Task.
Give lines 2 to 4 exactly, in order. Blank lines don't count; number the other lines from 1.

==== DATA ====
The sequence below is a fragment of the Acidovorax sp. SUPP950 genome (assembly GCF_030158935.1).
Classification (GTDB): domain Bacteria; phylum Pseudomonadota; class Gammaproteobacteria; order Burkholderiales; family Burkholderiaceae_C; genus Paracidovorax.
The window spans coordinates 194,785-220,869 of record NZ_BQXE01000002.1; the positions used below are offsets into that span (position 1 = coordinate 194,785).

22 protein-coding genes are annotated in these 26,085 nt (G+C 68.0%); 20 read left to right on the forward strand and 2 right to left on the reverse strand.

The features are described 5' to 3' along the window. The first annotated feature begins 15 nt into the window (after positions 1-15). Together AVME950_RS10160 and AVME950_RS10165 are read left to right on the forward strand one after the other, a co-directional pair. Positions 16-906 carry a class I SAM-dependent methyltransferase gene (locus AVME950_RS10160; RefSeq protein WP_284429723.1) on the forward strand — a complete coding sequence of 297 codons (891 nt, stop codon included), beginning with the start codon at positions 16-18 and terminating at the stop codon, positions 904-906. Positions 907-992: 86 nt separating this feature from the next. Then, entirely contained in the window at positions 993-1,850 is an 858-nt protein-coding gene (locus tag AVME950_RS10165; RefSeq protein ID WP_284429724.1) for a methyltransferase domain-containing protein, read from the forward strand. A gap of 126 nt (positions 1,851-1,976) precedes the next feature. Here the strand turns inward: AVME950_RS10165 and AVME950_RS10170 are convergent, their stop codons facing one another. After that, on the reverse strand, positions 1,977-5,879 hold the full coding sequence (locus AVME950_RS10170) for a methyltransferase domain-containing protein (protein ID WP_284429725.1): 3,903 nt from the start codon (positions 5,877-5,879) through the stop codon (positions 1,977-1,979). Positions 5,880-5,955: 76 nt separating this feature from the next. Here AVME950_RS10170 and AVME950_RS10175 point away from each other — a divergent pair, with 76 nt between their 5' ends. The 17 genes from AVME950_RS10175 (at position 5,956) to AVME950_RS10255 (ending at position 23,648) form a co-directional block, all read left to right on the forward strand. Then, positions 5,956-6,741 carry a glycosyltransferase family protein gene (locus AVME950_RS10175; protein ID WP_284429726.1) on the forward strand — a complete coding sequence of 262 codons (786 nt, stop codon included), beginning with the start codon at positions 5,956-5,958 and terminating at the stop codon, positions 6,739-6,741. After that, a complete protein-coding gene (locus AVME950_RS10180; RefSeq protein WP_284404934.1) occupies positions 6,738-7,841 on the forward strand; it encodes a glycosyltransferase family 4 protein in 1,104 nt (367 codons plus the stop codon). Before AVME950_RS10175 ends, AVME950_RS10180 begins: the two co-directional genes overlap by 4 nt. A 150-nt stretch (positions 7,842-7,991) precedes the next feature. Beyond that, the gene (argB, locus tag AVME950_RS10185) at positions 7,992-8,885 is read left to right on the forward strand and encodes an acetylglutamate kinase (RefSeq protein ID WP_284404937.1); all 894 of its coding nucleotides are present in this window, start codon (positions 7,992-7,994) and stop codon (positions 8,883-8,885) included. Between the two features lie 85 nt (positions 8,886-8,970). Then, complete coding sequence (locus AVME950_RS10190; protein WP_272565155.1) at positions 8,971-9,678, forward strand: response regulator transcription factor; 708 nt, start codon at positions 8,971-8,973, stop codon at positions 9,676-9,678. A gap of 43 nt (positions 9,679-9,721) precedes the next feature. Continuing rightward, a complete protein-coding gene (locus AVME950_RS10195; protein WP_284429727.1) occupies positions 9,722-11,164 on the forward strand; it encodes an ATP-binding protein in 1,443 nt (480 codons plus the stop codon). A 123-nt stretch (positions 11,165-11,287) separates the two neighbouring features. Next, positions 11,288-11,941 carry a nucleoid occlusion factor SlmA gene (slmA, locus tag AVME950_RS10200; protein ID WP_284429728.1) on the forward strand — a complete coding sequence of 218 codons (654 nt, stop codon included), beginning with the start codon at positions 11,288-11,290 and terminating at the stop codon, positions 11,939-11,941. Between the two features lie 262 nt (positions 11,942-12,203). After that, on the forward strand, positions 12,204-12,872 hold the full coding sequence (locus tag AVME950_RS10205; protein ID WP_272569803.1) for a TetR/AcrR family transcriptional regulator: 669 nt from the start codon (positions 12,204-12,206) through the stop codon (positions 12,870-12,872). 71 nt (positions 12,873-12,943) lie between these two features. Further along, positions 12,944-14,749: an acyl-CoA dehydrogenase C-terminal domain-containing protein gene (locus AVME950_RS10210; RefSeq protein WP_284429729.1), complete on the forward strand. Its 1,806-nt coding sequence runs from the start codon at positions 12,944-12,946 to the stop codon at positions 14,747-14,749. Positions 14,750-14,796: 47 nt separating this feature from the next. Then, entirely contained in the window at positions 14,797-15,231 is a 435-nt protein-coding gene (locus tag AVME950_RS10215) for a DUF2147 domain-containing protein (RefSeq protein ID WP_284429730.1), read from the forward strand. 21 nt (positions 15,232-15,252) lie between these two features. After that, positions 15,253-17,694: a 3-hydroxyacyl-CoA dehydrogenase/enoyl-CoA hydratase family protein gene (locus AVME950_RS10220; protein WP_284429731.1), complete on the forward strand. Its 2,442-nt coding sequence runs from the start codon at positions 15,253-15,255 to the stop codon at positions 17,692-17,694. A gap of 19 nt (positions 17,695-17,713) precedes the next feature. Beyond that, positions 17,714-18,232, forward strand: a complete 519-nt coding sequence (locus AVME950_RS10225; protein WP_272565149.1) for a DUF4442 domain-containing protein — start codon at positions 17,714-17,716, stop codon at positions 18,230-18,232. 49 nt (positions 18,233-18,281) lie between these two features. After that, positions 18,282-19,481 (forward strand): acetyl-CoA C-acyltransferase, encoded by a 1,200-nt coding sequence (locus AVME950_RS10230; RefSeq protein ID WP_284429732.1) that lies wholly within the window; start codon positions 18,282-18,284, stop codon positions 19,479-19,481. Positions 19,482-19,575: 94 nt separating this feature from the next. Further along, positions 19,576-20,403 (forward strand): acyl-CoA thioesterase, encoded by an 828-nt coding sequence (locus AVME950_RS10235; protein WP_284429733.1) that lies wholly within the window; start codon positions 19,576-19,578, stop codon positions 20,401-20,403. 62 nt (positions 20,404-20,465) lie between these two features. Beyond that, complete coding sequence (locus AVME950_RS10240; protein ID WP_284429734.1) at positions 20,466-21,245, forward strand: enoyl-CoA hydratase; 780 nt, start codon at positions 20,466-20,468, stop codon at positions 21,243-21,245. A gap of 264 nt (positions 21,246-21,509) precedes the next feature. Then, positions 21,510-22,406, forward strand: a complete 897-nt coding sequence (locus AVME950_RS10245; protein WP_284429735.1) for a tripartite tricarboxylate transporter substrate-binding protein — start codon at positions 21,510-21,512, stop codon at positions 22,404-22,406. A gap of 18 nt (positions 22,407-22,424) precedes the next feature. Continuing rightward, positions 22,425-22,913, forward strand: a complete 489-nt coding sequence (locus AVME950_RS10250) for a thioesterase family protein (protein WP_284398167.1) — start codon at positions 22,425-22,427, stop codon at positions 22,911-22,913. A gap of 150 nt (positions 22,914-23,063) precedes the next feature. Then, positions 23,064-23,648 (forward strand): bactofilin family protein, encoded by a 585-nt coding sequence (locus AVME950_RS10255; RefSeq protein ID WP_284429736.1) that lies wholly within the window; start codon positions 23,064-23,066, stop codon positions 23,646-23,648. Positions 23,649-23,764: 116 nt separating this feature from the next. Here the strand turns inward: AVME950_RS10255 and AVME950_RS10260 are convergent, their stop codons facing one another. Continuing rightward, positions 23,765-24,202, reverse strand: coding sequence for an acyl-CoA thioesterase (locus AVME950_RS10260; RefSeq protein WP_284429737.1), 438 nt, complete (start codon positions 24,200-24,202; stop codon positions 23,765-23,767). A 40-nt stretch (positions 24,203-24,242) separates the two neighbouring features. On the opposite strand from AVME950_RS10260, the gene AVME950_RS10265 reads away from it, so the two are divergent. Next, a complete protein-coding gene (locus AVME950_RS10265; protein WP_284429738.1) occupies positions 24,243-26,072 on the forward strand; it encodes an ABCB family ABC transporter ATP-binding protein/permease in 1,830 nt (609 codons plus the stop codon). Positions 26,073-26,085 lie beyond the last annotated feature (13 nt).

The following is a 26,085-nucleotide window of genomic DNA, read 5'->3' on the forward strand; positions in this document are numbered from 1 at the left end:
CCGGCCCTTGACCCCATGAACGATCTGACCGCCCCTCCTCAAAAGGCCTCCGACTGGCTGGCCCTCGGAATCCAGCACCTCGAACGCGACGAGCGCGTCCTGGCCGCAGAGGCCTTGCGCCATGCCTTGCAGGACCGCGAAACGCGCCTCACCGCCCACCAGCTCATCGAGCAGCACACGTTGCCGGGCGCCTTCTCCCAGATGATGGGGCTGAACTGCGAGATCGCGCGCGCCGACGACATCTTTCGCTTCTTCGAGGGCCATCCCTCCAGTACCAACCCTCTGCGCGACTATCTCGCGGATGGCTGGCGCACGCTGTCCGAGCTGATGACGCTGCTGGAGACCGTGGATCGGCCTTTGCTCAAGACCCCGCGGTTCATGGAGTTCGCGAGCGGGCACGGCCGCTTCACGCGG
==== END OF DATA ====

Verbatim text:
Classification (GTDB): domain Bacteria; phylum Pseudomonadota; class Gammaproteobacteria; order Burkholderiales; family Burkholderiaceae_C; genus Paracidovorax.
The window spans coordinates 194,785-220,869 of record NZ_BQXE01000002.1; the positions used below are offsets into that span (position 1 = coordinate 194,785).

22 protein-coding genes are annotated in these 26,085 nt (G+C 68.0%); 20 read left to right on the forward strand and 2 right to left on the reverse strand.